Sunday, November 20, 2011

Best multiple-choice question ever

I wish I had found this question while I was still teaching:
If you choose an answer to this question at random, what is the chance you will be correct?
a) 25%
b) 50%
c) 60%
d) 25%

(Found via Greg Mankiw's blog, which does not have comments. The source he found it on had over 700 comments Some suggested the question would be even better if the answer to c were 0%.)

Friday, November 18, 2011

Faith in financial markets

Someone lost faith that the rule of law still holds in financial markets:
Everything changed just a few short weeks ago. A firm, led by a crony of the Obama regime, stole all of the non-margined cash held by customers of his firm. Let’s not sugar-coat this or make this crime seem “complex” and “abstract” by drowning ourselves in six-dollar words and uber-technical jargon. Jon Corzine STOLE the customer cash at MF Global. Knowing Jon Corzine, and knowing the abject lawlessness and contempt for humanity of the Marxist Obama regime and its cronies, this is not really a surprise. What was a surprise was the reaction of the exchanges and regulators. Their reaction has been to take a bad situation and make it orders of magnitude worse. Specifically, they froze customers out of their accounts WHILE THE MARKETS CONTINUED TO TRADE, refusing to even allow them to liquidate. This is unfathomable. The risk exposure precedent that has been set is completely intolerable and has destroyed the entire industry paradigm. No informed person can continue to engage these markets, and no moral person can continue to broker or facilitate customer engagement in what is now a massive game of Russian Roulette.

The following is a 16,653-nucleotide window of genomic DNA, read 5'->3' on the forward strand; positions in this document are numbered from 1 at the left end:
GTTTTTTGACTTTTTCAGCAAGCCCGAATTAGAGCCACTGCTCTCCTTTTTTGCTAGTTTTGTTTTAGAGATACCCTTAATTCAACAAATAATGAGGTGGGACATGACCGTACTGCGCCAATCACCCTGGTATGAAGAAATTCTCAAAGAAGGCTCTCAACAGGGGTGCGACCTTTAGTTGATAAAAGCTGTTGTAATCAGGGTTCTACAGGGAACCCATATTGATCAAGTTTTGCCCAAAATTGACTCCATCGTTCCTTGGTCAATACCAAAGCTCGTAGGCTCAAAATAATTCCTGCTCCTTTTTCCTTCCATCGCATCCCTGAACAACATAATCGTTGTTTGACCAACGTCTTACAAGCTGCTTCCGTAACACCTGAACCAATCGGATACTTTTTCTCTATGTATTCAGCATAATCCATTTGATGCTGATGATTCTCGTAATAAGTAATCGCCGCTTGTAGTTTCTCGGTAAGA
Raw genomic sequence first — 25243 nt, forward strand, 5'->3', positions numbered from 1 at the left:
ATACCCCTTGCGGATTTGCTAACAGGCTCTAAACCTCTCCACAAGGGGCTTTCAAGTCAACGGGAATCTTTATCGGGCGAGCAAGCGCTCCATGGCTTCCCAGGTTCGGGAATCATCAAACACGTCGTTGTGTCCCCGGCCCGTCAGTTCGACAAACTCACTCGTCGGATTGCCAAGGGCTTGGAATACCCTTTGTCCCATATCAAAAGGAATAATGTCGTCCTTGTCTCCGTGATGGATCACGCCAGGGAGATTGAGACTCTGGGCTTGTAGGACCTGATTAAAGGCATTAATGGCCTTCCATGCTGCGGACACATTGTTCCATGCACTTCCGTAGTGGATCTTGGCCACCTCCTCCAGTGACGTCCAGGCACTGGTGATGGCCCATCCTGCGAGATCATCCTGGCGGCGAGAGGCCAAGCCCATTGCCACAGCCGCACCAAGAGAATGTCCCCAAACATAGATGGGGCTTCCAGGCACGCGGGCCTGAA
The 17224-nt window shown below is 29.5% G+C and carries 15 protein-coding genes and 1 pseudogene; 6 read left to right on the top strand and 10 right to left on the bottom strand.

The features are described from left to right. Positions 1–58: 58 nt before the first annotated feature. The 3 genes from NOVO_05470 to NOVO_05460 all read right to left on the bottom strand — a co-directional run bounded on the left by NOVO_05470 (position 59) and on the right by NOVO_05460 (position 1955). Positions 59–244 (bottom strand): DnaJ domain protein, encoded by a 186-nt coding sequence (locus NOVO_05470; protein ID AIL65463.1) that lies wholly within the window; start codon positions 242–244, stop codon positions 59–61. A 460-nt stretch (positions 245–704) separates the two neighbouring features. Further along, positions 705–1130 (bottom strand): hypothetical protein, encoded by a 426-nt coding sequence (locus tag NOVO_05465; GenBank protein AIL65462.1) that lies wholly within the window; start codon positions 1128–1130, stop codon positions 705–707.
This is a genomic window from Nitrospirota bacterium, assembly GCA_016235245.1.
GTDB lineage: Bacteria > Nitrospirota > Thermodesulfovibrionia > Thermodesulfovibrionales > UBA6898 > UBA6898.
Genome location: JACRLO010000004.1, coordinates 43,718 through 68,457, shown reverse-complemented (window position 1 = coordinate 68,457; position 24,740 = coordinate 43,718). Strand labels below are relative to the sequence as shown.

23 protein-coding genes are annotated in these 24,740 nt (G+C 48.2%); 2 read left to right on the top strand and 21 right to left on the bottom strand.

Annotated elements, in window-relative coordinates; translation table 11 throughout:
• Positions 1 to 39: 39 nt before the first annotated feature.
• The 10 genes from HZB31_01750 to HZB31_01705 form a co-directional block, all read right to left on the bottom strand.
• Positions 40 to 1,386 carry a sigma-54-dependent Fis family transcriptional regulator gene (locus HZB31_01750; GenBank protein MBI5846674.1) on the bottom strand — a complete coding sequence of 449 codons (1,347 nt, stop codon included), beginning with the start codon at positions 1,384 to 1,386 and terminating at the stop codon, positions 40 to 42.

Addendum: A lot of people think that greed is the key to capitalism. It is not--greed is a constant that exists in all economic systems. The key to capitalism is trust, and the conditions under which it is wise to trust others are difficult to develop and easy to destroy. Trust of strangers does not exist in many societies, and as the result their ability to use markets is limited. The rule of law with well-defined property rights is a key to generating the trust needed for a market society because it reduces risk.

Wednesday, November 9, 2011

Occupy Schumpeter

Reading about the various Occupy demonstrations around the country, I keep thinking of this quotation by Joseph Schumpeter from his Capitalism, Socialism, and Democracy:
"Electric lighting is no great boon to anyone who has money enough to buy a sufficient number of candles and to pay servants to attend them. It is the cheap cloth, the cheap cotton and rayon fabric, boots, motorcars and so on that are the typical achievements of capitalist production, and not as a rule improvements that would mean much to a rich man. Queen Elizabeth owned silk stockings. The capitalist achievement does not typically consist in providing more silk stockings for queens but in bringing them within the reach of factory girls in return for steadily decreasing amounts of effort." p 67.
It is quite possible that none of the Occupy people have read Joseph Schumpeter though they all enjoy the fruits of capitalism.  Few probably have any idea who he was.

Tuesday, November 8, 2011

A stop-action music video

There is no economics in the lyrics of the this video, but there certainly are some in its production. It is was produced frame by frame with stop-action animation with jelly beans and a real person and took, according to the credits, 1357 hours to create.  I suspect that the 1357 hours was the time only for the creating of the stop-action part, not for the planning. I had not previously heard of the singer, Kina Grannis, but she has been using the Internet rather than a record label to develop her audience, and this video, which had over a million views in its first three days, certainly will help grow it. Her production team also released a video on youtube explaining how they made the video, which increases one's awe at the final product.

If the cost of an hour was $100, which is probably unreasonably low given the number of people involved in the project, the cost of producing the video would have been $136,000 for a three-and-a-half minute video that is available free. I suspect the cost was several times that, and the artist is not a big name. How do you justify that kind of effort and expenditure on a project like this? On the other hand, seeing the result, the risk was probably worth it and it may be one of the smartest investment of time and money of any music video.